CENTRAL AFRICAN JOURNAL OF MEDICINE. 1992 Jul; 38(7):314-5.Participants at a 1992 WHO/UNICEF consultation meeting on HIV transmission and breast feeding weigh the risk of death from AIDS with the risk of death from other causes. Breast feeding reduces the risk of death from diarrhea, pneumonia, and other infections. Artificial or inappropriate feeding contributes the most to the more than 3 million annual childhood deaths from diarrhea. The rising prevalence of HIV infection among women worldwide results in more and more cases of HIV-infected newborns. About 33% of infants born to HIV-infected. Some HIV transmission occurs through breast feeding, but breast feeding does not transmit HIV to most infants HIV-infected mothers. Participants recommend that, in areas where infectious diseases and malnutrition are the leading causes of death and infant mortality is high, health workers should advise all pregnant women, regardless of their HIV status, to breast feed. The infant's risk of HIV infection via breast milk tends to be lower than its risk of death from other causes and from not being breast fed. HIV-infected women who do have access to alternative feeding should talk to their health care providers to learn how to feed their infants safely. In areas where the leading cause of death is not infectious disease and infant mortality is low, participants recommend that health workers advise HIV-infected pregnant women to use a safe feeding alternative, e.g., bottle feeding. Yet, the women and their providers should not be influenced by commercial pressures to choose an alternative feeding method. Health care services in these areas should provide voluntary and confidential HIV testing and counseling. Participants stress the need to prevent women from becoming HIV-infected by providing them information about AIDS and how to protect themselves, increasing their participation in decision-making in sexual relationships, and improving their status in society.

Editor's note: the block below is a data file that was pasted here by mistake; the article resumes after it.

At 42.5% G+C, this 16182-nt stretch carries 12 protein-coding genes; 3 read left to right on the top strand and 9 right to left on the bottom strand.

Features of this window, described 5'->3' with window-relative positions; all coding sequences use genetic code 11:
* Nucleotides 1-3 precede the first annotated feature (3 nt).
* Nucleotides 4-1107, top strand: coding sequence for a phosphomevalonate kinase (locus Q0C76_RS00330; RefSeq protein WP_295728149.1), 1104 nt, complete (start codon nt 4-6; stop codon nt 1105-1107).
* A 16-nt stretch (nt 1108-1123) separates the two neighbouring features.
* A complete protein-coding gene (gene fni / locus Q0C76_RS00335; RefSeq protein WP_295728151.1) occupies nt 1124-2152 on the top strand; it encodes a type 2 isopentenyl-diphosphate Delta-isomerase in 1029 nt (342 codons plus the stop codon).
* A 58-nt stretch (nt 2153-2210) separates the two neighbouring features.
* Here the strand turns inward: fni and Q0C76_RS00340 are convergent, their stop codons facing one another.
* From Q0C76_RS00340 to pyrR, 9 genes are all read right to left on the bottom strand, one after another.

[Unpublished] 1988. Presented at the 116th Annual Meeting of the American Public Health Association [APHA], Boston, Massachusetts, November 13-17, 1988. 7 p.In most developing countries, particularly those in Africa and the Caribbean, equal numbers of women as men are affected by the acquired immunodeficiency syndrome (AIDS) and have the potential to infect their fetuses. Thus, any consideration of the AIDS problem in developing countries must give serious attention to women and children. Current research suggests a perinatal transmission rate of 30-40% and there is concern that AIDS-related pediatric deaths will undermine child survival efforts in countries that have begun to reduce infant and child mortality rates. A number of clinical issues that are now poorly understood require immediate research so that findings can be incorporated into AIDS prevention strategies. Among these issues are: the impact of pregnancy on progression of human immunodeficiency virus (HIV) infection to AIDS; factors that affect an HIV-infected mother's chance of infecting her fetus; the safety of breastfeeding; immunization; the relationships between HIV infection and various contraceptives; and the potential impact of HIV infection on fertility. The extent and nature of the social and financial impact of AIDS at the family and community levels must also be better understood. In the interim, UNICEF has proposed 6 programmatic approaches to prevent women from becoming infected, to prevent perinatal transmission, and to address the AIDS-related needs of women and children. 1st, traditional birth attendants should be trained in AIDS prevention measures and provided with supplies to ensure infection control. 2nd, women must be able to receive consistent, appropriate advice from both maternal-child health workers and family planning staff about contraception and their future health. 3rd, the issue of counseling for women should be broadened beyond that associated with routine prenatal HIV screening. 4th, AIDS education efforts for school-age children must be expanded. 5th, more attention should be given to the social service needs of AIDS-infected women and children. And 6th, there is an urgent need to improve protocols and treatment facilities for those affected with HIV and AIDS.